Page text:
-Charles Darwin

How adaptable can you be if you are not flexible?  Can you adapt to me pulling your legs into the splits?  Being flexible will save you from being overstretched.  Think of a sapling in a hurricane.  The one that can bend the farthest is the one that will live to stand again when the sun comes out.

If you’re not getting the results you desire, it may be because you need to change your approach.  If you are to change your approach, you need to be flexible enough to change before you are overstretched.  There is more than one way to throw a kick.  Perhaps your goal is to break through a door.  You can throw a front snap kick, which uses the ball of your foot (not wise) or you can throw a front thrust kick, which uses the heel of your foot.  You can kick with your bare feet (not suggested) or you can wear boots.  The approach you take requires being open-minded to your options.

In boxing there are four basic ways to throw a punch.  There is a jab, a cross, a hook, and an uppercut.  A jab is a punch, but it isn’t the correct punch to get a knock out.  A hook punch or cross is far more powerful.  Having the flexibility to adjust the way you attack your challenges is imperative for success.  Flexibility provides you with options; you don’t know just one kick or punch, you know several.

How will you know you need change?  Well, if you are not getting the results you are looking for, try something else.  If you keep doing what you are doing, then the odds are you will keep getting what you have gotten in the past.

If one martial arts school doesn’t give you the training that meets your needs, then try another.  Think of every obstacle like a maze.  If you tried going down one path and it leads to a dead end, then try going down a different path.  You don’t continue going down the same path expecting it to change.  So although we maintain the same goal and the same desire to find the end of the maze, we must constantly adjust our strategy.  Sometimes it even means a reversal, but that’s okay, as long as the goal remains firmly affixed, like a hunk of cheese at the exit of the maze.  (No, I’m not comparing anyone to a rat!)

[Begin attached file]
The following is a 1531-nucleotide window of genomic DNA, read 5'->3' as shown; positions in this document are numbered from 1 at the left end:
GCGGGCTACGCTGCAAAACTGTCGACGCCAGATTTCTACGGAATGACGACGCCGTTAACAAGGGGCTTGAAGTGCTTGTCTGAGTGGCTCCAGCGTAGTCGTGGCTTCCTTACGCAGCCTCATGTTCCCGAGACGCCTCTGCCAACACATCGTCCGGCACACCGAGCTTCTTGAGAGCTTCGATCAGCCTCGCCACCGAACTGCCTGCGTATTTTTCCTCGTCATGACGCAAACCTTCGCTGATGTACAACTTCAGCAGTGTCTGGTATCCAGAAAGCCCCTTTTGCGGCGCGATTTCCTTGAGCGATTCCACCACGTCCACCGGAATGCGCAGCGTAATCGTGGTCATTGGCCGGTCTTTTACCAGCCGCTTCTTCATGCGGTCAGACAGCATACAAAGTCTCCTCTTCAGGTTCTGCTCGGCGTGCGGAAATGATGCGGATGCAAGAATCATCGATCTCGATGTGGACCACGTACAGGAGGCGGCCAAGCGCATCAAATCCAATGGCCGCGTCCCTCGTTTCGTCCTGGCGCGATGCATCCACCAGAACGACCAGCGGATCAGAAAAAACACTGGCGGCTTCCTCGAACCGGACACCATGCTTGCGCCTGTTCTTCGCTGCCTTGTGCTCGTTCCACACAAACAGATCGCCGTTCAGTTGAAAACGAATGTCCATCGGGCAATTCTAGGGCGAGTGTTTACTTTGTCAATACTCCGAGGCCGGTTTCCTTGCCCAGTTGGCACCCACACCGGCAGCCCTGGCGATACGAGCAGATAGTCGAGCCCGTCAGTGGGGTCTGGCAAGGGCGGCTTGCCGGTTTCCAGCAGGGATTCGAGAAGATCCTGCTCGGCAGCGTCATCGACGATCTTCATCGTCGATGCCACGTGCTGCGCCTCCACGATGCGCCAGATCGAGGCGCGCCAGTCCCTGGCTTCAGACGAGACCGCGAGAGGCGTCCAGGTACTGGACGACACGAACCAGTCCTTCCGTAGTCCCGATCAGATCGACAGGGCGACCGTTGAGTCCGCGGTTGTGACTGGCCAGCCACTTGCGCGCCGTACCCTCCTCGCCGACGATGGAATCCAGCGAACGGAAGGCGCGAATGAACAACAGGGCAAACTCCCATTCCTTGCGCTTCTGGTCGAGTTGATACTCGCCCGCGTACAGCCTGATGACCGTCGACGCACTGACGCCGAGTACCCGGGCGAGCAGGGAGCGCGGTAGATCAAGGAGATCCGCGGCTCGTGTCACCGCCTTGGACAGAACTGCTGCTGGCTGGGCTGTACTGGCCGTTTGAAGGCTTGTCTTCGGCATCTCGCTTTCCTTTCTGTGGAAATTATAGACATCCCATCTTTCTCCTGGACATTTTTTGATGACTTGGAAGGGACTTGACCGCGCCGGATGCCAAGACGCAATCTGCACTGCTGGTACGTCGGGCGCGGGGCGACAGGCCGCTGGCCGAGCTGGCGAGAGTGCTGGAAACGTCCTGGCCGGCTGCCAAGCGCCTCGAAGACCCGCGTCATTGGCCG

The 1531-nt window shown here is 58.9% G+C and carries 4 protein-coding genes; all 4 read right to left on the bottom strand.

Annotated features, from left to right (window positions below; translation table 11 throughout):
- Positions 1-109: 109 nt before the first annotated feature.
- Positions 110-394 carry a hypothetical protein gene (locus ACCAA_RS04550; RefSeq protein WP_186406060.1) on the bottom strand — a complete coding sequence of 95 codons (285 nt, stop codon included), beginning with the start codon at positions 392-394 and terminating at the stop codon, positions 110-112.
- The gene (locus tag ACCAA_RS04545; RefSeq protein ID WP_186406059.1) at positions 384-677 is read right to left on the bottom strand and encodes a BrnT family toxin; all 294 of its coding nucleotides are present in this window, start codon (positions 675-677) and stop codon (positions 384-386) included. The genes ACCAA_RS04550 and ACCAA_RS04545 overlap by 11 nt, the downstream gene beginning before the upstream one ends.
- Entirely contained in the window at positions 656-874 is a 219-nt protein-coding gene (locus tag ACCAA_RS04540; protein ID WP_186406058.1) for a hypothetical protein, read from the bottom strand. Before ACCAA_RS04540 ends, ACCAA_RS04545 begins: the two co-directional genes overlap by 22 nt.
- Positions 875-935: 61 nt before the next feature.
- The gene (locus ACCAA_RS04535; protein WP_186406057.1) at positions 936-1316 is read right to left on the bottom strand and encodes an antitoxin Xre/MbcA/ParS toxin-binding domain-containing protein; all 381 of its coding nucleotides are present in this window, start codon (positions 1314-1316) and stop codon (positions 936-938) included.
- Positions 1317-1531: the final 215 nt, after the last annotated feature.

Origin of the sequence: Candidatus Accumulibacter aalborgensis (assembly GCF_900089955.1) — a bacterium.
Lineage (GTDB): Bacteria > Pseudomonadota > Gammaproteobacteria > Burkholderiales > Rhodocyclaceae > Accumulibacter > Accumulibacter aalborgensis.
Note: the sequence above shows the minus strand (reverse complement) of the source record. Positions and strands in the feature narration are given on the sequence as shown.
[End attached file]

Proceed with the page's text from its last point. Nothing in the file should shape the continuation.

If you do not willingly accept change and keep an open mind, it will be very hard for you to adapt and therefore to grow.  People need desire (motivation) and must have the ability to accept change; to accept new ideas.

Learning new strategies is part of adapting

When I teach memory courses, some of the participants state that it seems to use up energy and time to utilize a memory system. I tell them it is the natural course of learning.  At first, it might seem more challenging.  It only becomes easy once you learn the skills and start applying them.

If you only know how to ride a horse, you might maintain the thought that it is still the fastest method of travel. But if you want to get from Los Angeles to San Francisco in a day, you are going to have to learn how to drive or fly.  Sometimes we have to take one step back to go three steps forward.  Spending the time to learn a different mode of travel will ultimately save time in the future.

Winjitsu Work Out

Think about the concept of Riding the Rainbow.

My ultimate long-term goal is: _______________________.

Is achieving that goal (wealth, becoming CEO, etc.) stealing the joy from my everyday life?

Am I ignoring my children/wife/family/friends in an effort to further my long-term goals?

List 3 ways you can begin to Ride the Rainbow and enjoy your life, while still maintaining steady progress toward achieving your long-term goal:

1) __________________________________

2) __________________________________

3) __________________________________

About the Author RICK TEW

I will do the splits for you too. I provide edutainment events that help you to be a Ninja in what you do. I offer Martial Arts Therapy Retreats on Samui Island in Thailand. My unique Winjitsu Mind-Body system of coaching inspires you to BE more fulfilled and to DO more to KickStart your ideas.